Tax Day 2024: A Reminder About Why This Day is Not a Celebration

By at 12 April, 2024, 11:49 am

by Raymond J. Keating –

Tax Day – April 15, 2024 – is upon us. As many taxpayers will attest, this is not a day for celebration.

The income tax is a destructive tax in so many ways. It fuels class warfare thinking as well as the growth of government, for example. It’s quite efficient at draining resources from the private sector, where those dollars would be spent, saved and invested far more productively, and handed over to the government, where decisions are based on politics.

And since the income tax is a tax on working, saving, investing, and starting up and building businesses, it reduces or restrains such critical activities, especially at higher tax rates. As the old saying goes, the more you tax something, the less of it you get.

And by the way, speaking of tax rates, the top rate when the federal income tax was imposed was 7 percent. Today, the total top income tax rate is at least 40.8 percent.

Just in case, you buy into the class-warfare political rhetoric used to further jack up taxes on high-income earners, the Tax Foundation noted:

“In 2021, the bottom half of taxpayers earned 10.4 percent of total AGI and paid 2.3 percent of all federal individual income taxes. The top 1 percent earned 26.3 percent of total AGI and paid 45.8 percent of all federal income taxes.”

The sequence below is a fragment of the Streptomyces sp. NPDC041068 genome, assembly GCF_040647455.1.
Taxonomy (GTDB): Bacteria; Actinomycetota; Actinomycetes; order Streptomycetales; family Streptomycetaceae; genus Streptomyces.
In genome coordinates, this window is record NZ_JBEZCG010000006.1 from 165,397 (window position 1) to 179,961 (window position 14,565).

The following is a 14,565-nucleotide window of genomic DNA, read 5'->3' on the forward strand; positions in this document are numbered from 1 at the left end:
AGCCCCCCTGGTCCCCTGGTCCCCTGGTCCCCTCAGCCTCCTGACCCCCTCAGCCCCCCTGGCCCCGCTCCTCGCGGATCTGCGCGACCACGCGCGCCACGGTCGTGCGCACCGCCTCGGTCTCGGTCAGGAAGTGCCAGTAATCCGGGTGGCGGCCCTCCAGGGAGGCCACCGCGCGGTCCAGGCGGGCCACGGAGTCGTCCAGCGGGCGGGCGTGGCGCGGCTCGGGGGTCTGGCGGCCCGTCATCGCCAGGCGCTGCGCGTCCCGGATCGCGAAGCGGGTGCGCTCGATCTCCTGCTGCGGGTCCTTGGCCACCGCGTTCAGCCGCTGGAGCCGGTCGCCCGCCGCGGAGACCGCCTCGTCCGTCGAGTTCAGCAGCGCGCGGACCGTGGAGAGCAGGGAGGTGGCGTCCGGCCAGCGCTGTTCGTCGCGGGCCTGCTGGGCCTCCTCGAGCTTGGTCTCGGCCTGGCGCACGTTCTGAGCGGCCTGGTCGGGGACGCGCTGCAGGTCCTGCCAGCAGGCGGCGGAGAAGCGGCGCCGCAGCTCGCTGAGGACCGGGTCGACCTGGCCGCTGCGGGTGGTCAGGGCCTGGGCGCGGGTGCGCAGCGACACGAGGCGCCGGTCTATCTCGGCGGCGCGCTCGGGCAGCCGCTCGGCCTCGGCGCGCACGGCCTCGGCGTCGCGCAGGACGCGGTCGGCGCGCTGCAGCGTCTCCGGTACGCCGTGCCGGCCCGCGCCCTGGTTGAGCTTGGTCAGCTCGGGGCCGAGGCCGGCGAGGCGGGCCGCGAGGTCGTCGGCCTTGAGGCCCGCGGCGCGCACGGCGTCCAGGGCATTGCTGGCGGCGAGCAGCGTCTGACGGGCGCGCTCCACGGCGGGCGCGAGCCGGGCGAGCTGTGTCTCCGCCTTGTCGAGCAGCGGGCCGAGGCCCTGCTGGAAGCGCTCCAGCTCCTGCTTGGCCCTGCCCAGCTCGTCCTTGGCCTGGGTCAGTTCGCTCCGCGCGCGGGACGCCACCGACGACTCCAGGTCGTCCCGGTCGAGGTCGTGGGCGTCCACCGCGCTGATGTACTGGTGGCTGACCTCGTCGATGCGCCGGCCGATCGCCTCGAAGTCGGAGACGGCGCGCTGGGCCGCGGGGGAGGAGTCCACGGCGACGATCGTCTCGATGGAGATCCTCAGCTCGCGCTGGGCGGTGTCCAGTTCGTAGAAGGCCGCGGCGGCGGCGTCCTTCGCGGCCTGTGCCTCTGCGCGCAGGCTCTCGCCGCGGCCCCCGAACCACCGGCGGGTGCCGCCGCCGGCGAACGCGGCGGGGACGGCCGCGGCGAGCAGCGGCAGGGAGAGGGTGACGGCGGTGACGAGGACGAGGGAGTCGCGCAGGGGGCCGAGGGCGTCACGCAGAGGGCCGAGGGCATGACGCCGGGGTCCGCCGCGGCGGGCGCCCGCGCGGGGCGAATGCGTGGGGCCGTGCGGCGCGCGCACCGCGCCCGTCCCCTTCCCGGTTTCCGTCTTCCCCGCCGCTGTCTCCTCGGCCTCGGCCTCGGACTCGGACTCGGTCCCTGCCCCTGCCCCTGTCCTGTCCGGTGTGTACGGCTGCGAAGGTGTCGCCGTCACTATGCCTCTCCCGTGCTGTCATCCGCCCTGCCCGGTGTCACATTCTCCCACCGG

Keep in mind that those upper-income earners to a significant degree are small business owners.

As SBE Council has noted before, CNBC reported: “The 1% [in total wealth] own 57% of private companies, according to the Federal Reserve.” And Edward Wolff, professor of economics at New York University, was quoted pointing out the following about the wealthiest: “Small business is really key when you talk about the sources of their wealth.”

As for the Biden administration, the president seems intent on making matters far worse, with an assortment of proposed tax increases, including:

● Increasing the top personal income tax rate from 37 percent to 39.6 percent

● Pushing the additional Medicare income tax applied to wages, salary, and capital gains for those making at least $400,000 from 3.8 percent to 5 percent

● Jacking up the top individual capital gains tax rate from 20 percent to 39.6 percent

● Creating a “wealth tax” on the total value of individuals’ assets of more than $100 million

● And yes, there’s more, including beefing up IRS resources to target business partnerships, which are overwhelming small businesses

Given how deeply integrated the U.S. economy is, and how upper-income earners are business owners and investors, the ills of such tax increases will be felt up and down the income scale.

To see the American economy flourish, and return to a robust path of economic and income growth, then policymakers should be working to reduce the burdens of Tax Day, not increasing them.

Raymond J. Keating is chief economist for the Small Business & Entrepreneurship Council. His latest books on the economy are The Weekly Economist: 52 Quick Reads to Help You Think Like an Economist, The Weekly Economist II: 52 More Quick Reads to Help You Think Like an Economist and The Weekly Economist III: Another 52 Quick Reads to Help You Think Like an Economist.


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